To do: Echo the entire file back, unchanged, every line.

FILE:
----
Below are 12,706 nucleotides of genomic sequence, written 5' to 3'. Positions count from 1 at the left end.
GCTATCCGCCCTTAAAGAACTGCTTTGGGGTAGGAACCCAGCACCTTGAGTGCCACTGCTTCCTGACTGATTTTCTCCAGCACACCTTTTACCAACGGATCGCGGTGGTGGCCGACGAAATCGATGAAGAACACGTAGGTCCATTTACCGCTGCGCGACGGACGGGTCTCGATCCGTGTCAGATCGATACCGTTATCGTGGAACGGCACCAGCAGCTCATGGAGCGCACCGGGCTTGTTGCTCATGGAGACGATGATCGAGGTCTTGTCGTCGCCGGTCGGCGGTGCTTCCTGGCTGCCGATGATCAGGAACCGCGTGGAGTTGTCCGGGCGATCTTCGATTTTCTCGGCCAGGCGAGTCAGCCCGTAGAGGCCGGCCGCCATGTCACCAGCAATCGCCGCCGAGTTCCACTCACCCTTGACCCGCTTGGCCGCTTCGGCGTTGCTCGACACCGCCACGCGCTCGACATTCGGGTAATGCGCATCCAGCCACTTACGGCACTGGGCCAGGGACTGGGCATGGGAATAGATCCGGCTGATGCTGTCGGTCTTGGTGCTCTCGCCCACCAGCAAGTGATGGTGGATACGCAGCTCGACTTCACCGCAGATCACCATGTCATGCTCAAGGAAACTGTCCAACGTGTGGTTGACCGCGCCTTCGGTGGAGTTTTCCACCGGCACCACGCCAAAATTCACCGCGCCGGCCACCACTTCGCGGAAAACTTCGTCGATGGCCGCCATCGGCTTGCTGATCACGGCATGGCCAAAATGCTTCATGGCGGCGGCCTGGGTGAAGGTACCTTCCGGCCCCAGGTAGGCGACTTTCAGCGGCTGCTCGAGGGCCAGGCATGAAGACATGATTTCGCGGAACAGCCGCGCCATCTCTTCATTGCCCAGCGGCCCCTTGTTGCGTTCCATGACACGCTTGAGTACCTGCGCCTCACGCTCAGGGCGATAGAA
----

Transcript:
Below are 12,706 nucleotides of genomic sequence, written 5' to 3'. Positions count from 1 at the left end.
GCTATCCGCCCTTAAAGAACTGCTTTGGGGTAGGAACCCAGCACCTTGAGTGCCACTGCTTCCTGACTGATTTTCTCCAGCACACCTTTTACCAACGGATCGCGGTGGTGGCCGACGAAATCGATGAAGAACACGTAGGTCCATTTACCGCTGCGCGACGGACGGGTCTCGATCCGTGTCAGATCGATACCGTTATCGTGGAACGGCACCAGCAGCTCATGGAGCGCACCGGGCTTGTTGCTCATGGAGACGATGATCGAGGTCTTGTCGTCGCCGGTCGGCGGTGCTTCCTGGCTGCCGATGATCAGGAACCGCGTGGAGTTGTCCGGGCGATCTTCGATTTTCTCGGCCAGGCGAGTCAGCCCGTAGAGGCCGGCCGCCATGTCACCAGCAATCGCCGCCGAGTTCCACTCACCCTTGACCCGCTTGGCCGCTTCGGCGTTGCTCGACACCGCCACGCGCTCGACATTCGGGTAATGCGCATCCAGCCACTTACGGCACTGGGCCAGGGACTGGGCATGGGAATAGATCCGGCTGATGCTGTCGGTCTTGGTGCTCTCGCCCACCAGCAAGTGATGGTGGATACGCAGCTCGACTTCACCGCAGATCACCATGTCATGCTCAAGGAAACTGTCCAACGTGTGGTTGACCGCGCCTTCGGTGGAGTTTTCCACCGGCACCACGCCAAAATTCACCGCGCCGGCCACCACTTCGCGGAAAACTTCGTCGATGGCCGCCATCGGCTTGCTGATCACGGCATGGCCAAAATGCTTCATGGCGGCGGCCTGGGTGAAGGTACCTTCCGGCCCCAGGTAGGCGACTTTCAGCGGCTGCTCGAGGGCCAGGCATGAAGACATGATTTCGCGGAACAGCCGCGCCATCTCTTCATTGCCCAGCGGCCCCTTGTTGCGTTCCATGACACGCTTGAGTACCTGCGCCTCACGCTCAGGGCGATAGAA